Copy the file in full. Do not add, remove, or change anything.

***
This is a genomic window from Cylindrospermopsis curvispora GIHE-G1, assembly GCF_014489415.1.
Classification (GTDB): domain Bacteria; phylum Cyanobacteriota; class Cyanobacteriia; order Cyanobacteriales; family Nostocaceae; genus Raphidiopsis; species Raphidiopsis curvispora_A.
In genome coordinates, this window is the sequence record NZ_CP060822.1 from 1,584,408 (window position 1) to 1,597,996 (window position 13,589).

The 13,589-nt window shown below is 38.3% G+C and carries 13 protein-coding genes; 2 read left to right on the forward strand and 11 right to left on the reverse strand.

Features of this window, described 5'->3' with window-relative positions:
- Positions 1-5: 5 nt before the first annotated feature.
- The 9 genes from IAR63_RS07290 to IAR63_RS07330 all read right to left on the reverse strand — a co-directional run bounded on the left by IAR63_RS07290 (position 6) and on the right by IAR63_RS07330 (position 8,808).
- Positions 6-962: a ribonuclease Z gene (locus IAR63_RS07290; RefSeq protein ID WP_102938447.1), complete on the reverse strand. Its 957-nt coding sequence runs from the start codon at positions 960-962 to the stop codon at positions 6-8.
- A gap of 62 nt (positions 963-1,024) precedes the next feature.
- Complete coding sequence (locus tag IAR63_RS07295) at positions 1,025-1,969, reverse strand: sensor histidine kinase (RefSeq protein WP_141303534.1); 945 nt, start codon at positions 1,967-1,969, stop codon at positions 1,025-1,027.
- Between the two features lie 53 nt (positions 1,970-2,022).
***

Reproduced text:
This is a genomic window from Cylindrospermopsis curvispora GIHE-G1, assembly GCF_014489415.1.
Classification (GTDB): domain Bacteria; phylum Cyanobacteriota; class Cyanobacteriia; order Cyanobacteriales; family Nostocaceae; genus Raphidiopsis; species Raphidiopsis curvispora_A.
In genome coordinates, this window is the sequence record NZ_CP060822.1 from 1,584,408 (window position 1) to 1,597,996 (window position 13,589).

The 13,589-nt window shown below is 38.3% G+C and carries 13 protein-coding genes; 2 read left to right on the forward strand and 11 right to left on the reverse strand.

Features of this window, described 5'->3' with window-relative positions:
- Positions 1-5: 5 nt before the first annotated feature.
- The 9 genes from IAR63_RS07290 to IAR63_RS07330 all read right to left on the reverse strand — a co-directional run bounded on the left by IAR63_RS07290 (position 6) and on the right by IAR63_RS07330 (position 8,808).
- Positions 6-962: a ribonuclease Z gene (locus IAR63_RS07290; RefSeq protein ID WP_102938447.1), complete on the reverse strand. Its 957-nt coding sequence runs from the start codon at positions 960-962 to the stop codon at positions 6-8.
- A gap of 62 nt (positions 963-1,024) precedes the next feature.
- Complete coding sequence (locus tag IAR63_RS07295) at positions 1,025-1,969, reverse strand: sensor histidine kinase (RefSeq protein WP_141303534.1); 945 nt, start codon at positions 1,967-1,969, stop codon at positions 1,025-1,027.
- Between the two features lie 53 nt (positions 1,970-2,022).